I recently hit a deal with local entrepreneur who among many things does bookkeeping of road maintenances for forests (forests are an object of investment in Finland). Like many other local businesses I’ve visited, he also does everything in Excel.

His problem was that when he received a list of shareholders of an area, he needed to migrate them into his own Excel template. Therefore, knowing that I handle the data of the business next door, he asked me of a way to automate this process. Even though I (at the time) did not know much about Excel, I knew that the data could be exported to CSV and possibly imported with the data functions. So I took the gig.

The client’s three most important things he wanted the software do for him were:

Quick googling revealed that CSV could not really import any functions (as in, you had to double-click them to work). There was also a quirk that they had to be localized, as in SUM() did not work with the Finnish version of Excel, but the localized correspondent function SUMMA() did.

I informed the client about this issue and he said its okay, as the functions are not really a priority. Therefore, I was left deciding what language would I like to use. I decided to start with my favorite one, Go. Go would also have the advantage that I could ship the program in a single executable, which I’d imagine would be easy for non tech-savvy user.

On my way to take up encoding/csv docs I was left wondering whether I could import the functions in some better way. I ended up searching for Go packages from godoc.org which could handle the XLSX file format. I ended up with importing github.com/tealeg/xlsx, which from the README looked like a fine library. I run up some examples, and I was able to create new Excel files. Great! However, the files did not open up in Numbers, but I thought it was platform independent problem. Therefore, I kept on creating the template until I ran into my first function. I tried looking the documentation in godoc.org for the appropriate keystrokes, but could not find anything. Darn, this meant that I this was no better than CSV.

At this stage I was still determined to get the functions working right (remember, they were not a priority) and decided to take a look at the usually better library supplemented language, node.js, which I’m also comfortable with. From NPM I found node-xlsx, and decided to use that.

Dozen minutes and a cup of tea in, I noticed that this library does not include a way to import functions either. The maintainer had also commented in one of the PR’s that the project was no longer maintained in favor of node’s xlsx package. Oh gooey.

Into the xlsx package and its quite long README, I finally found the bits for functions notations! Though whereas node-xlsx used three dimensional arrays to represent data in the spreadsheet, the xlsx package used a different notation, like this: “{c:C, r:R}, where C and R are 0-indexed column and row numbers … For example, the cell address B5 is represented by the object {c:1, r:4}”. The cell object itself has 10 different single letter keys. For example, cell.v would be the raw value of the cell and cell.t would be the cell type, which by the way, has 8 different possible types. At this point, I figured out that I’d be needing a very, very ugly loop for constructing the base of the client’s template.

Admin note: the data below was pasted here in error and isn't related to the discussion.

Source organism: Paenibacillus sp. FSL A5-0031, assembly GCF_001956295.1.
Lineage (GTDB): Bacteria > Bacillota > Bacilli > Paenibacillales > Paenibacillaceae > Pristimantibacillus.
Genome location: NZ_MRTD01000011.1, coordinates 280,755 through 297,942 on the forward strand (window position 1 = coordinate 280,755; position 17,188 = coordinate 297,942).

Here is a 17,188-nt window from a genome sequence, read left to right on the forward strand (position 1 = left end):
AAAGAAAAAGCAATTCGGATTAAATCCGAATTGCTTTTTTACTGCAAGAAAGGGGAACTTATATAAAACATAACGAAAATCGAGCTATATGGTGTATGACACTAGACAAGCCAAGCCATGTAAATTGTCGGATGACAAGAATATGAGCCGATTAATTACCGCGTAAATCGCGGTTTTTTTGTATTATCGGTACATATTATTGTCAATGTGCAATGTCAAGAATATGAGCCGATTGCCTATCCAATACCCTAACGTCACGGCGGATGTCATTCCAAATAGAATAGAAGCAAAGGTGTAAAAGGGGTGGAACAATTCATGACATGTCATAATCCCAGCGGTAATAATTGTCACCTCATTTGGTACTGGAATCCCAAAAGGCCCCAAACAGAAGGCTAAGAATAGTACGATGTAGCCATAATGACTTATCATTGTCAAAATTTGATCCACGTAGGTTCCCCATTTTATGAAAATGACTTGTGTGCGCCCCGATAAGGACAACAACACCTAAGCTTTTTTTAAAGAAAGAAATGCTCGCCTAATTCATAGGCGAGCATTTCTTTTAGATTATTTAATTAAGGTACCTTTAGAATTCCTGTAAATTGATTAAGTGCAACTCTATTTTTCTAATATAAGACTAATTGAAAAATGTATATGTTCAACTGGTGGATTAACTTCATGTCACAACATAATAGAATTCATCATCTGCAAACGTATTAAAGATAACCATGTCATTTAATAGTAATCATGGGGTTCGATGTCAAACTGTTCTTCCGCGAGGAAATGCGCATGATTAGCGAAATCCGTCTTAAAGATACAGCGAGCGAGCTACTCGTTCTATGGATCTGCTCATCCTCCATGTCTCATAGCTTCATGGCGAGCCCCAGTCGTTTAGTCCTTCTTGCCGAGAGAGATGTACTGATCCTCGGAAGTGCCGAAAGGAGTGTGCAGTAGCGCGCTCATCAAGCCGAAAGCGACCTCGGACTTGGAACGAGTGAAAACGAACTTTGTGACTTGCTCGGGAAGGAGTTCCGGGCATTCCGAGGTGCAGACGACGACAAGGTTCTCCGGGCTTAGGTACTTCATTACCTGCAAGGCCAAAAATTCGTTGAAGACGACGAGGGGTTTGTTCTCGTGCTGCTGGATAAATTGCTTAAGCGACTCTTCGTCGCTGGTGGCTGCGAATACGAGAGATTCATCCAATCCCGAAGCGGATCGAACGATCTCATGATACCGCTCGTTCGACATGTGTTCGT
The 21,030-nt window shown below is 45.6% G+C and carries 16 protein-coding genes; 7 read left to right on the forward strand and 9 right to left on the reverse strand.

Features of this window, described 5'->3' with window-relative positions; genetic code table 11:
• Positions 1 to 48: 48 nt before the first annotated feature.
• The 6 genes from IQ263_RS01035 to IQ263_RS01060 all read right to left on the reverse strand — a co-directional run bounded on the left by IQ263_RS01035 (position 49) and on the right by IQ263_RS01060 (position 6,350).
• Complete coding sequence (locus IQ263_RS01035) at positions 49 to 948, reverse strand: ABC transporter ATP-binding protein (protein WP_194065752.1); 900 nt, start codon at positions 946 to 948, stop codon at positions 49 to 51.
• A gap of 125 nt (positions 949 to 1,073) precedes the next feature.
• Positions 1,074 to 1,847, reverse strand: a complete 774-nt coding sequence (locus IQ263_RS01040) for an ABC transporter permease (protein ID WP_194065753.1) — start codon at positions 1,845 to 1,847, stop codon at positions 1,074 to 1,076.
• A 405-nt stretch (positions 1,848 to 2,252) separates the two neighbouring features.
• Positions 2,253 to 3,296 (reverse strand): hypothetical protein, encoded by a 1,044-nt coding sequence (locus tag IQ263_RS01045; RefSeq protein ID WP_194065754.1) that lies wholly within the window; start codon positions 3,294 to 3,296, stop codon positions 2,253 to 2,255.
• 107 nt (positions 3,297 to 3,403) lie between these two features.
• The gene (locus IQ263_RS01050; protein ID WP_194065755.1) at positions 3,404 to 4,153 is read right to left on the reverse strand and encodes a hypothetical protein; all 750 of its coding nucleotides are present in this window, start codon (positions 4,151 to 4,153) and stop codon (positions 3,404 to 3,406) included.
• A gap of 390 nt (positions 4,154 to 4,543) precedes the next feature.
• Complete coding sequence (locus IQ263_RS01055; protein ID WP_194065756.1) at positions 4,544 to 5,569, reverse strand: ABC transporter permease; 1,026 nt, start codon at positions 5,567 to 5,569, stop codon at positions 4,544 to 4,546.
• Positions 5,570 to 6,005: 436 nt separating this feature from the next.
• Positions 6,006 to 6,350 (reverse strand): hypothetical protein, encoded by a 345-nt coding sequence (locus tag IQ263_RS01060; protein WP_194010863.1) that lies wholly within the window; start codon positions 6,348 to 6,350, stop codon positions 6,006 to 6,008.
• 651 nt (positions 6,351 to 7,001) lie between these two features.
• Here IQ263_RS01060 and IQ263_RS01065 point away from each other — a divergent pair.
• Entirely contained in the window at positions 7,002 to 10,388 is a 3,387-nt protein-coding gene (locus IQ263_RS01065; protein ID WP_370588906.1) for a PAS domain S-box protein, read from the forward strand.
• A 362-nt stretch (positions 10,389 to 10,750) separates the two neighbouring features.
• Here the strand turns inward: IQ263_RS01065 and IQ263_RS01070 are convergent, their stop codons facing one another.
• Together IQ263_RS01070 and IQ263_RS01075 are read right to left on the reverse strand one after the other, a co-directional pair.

I tried to do it anyway, but I gave up soon as I remembered that the typical JavaScript library does not have documentation, nor any standards regarding to code style. Back to point {c:0, r:0}.

At this point I looked up the Go’s encoding/csv package once more, but it just did not feel right. Maybe my ambition to deliver this client spreadsheets with proper functions got into my way of thinking. The final blow was when I realized that Go’s type safety would have eventually got into my way (I recall having problems with integers being strings when importing to Numbers).

At this point, I had used circa three days, as I had escaped the problems into the latest installment of Dragon Age. All I had really delivered so far was an example spreadsheet made with node-xlsx, which had nine cells, which one summed the values. But you only got so far after clicking the said cell first.

I can’t recall how I found about it in the first place, but on one day I found myself tinkering with the Google Sheets scripting functionality. I had found it.

I already had my header row in place, and the script was already able to group shareholder data. Whenever I faced a problem, I took up the documentation, which had listed all the methods one could think of. Want to change the data in the B5 row? sheet.getRange("B5").setValue("amazing"). Insert a column after ID one? sheet.insertColumnAfter(2) (counting starts from 1 instead of 0). At this point, I could have died and I’d died happy. The joy of manipulating Excel spreadsheets had become real, letting me insert those lovely functions with sheet.getRange("L2").setFormula("=SUM(J4:J)"). Wanted that bolded? Here you go, add this .setFontWeight("bold"). I did not care that generating these sheets took 30 seconds - in contrary - it was rather satisfying to see the script insert empty rows and clearing unnecessary data from the tables in realtime. Bold, set, row and copy. I was done.